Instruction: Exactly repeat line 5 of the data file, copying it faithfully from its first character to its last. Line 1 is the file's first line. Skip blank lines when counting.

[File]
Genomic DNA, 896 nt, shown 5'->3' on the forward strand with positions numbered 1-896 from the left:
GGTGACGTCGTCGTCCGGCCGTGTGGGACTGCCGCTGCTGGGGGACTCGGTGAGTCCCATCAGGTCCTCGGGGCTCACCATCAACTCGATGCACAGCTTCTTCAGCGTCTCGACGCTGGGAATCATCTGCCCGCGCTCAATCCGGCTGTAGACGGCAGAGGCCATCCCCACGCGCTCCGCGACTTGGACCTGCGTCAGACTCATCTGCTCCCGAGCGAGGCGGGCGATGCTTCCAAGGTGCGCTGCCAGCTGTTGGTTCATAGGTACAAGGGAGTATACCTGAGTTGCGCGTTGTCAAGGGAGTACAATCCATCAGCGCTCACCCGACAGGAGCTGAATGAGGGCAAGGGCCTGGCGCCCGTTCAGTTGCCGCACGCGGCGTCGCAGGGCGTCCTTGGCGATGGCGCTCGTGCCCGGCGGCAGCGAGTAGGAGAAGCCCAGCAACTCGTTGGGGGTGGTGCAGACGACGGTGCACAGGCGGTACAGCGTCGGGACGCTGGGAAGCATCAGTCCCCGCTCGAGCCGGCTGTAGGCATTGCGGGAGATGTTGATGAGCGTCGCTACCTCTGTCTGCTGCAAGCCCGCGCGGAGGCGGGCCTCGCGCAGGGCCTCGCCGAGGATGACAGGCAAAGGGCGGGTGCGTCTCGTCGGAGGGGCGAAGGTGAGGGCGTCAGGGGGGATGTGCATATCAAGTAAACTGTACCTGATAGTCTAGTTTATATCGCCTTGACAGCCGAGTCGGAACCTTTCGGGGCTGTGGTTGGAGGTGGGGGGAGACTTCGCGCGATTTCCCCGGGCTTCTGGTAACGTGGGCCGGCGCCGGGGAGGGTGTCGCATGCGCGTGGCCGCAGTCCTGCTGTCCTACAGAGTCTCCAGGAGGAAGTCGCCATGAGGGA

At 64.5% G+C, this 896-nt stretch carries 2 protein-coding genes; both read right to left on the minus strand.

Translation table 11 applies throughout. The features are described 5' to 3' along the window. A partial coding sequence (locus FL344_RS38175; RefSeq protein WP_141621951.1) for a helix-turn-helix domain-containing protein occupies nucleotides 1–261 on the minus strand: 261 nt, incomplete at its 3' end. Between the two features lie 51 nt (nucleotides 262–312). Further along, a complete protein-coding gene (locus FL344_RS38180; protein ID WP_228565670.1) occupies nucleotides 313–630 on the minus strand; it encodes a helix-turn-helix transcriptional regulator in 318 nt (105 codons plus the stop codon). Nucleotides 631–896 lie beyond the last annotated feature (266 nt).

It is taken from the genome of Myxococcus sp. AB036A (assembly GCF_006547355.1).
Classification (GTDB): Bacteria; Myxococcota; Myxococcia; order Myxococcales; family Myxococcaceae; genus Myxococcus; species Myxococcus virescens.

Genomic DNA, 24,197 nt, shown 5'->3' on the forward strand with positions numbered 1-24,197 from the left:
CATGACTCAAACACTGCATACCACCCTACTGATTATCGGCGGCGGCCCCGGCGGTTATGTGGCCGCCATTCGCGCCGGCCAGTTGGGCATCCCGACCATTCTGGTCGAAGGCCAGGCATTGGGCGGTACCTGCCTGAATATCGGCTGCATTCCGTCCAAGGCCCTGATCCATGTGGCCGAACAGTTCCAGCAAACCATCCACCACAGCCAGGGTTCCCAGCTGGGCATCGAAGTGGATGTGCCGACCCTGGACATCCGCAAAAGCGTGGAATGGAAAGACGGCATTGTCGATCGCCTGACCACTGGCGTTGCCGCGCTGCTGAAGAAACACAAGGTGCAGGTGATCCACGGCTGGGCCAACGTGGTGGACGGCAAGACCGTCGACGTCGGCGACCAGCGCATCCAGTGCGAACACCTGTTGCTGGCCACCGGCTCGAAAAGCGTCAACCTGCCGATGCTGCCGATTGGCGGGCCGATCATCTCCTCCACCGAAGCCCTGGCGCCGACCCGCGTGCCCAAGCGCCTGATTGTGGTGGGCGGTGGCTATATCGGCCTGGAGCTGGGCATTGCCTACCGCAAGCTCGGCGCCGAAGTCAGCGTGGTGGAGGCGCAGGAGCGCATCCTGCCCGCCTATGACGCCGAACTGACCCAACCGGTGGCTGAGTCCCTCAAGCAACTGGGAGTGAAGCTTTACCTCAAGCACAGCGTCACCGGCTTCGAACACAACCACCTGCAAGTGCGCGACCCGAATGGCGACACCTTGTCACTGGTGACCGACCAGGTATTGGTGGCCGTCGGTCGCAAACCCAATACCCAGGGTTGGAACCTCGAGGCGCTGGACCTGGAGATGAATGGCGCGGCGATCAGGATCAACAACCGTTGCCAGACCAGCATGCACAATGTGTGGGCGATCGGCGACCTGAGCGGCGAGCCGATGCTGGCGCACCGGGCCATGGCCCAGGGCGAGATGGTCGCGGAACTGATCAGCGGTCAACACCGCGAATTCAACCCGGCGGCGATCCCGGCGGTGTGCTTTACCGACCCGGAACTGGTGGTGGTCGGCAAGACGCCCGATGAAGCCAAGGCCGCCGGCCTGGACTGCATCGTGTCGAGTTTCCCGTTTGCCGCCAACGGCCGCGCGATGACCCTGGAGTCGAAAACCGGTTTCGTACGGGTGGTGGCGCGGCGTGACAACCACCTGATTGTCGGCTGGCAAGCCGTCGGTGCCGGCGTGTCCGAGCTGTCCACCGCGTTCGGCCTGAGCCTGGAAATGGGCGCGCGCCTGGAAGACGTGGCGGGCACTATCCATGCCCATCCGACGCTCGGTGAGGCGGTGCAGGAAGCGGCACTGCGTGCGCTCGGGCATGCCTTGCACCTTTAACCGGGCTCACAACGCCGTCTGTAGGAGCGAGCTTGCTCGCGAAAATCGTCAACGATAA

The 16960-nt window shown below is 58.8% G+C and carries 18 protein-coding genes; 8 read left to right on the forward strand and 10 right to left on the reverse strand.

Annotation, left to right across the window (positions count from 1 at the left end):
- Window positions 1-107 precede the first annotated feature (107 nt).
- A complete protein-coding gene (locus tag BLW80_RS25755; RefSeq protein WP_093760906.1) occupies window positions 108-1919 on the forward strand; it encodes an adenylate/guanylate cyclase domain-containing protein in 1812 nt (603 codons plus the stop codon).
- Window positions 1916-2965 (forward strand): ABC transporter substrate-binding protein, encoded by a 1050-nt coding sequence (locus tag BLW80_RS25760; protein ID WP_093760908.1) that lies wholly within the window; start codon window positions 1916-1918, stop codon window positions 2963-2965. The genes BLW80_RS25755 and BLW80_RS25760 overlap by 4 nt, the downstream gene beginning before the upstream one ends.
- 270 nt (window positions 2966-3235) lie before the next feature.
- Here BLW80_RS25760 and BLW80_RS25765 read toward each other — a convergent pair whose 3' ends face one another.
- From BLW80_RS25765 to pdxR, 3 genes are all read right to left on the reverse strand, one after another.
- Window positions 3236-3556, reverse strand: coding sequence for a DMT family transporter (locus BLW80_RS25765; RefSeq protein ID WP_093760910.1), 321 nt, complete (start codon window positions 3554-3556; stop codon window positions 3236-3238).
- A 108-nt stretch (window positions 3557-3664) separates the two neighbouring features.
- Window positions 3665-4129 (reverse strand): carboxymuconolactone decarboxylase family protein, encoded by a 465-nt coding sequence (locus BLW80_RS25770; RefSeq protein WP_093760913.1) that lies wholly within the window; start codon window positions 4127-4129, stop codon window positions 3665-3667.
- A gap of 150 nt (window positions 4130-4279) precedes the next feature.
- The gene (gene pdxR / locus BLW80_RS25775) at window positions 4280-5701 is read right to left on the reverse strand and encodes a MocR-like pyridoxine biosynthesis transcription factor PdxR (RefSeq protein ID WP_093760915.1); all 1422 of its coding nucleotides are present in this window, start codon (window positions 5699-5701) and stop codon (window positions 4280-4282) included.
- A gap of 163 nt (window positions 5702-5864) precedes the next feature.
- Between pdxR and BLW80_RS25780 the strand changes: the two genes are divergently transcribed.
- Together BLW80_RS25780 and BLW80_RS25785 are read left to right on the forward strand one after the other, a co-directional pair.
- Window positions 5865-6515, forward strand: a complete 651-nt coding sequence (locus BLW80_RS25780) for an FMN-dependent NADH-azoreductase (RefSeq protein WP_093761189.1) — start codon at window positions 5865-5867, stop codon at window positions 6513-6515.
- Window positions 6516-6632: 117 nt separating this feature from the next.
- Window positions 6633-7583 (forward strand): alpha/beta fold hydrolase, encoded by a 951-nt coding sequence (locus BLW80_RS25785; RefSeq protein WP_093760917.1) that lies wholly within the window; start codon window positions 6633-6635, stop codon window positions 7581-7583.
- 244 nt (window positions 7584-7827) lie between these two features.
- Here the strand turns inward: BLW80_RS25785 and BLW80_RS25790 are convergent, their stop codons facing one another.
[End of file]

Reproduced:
It is taken from the genome of Myxococcus sp. AB036A (assembly GCF_006547355.1).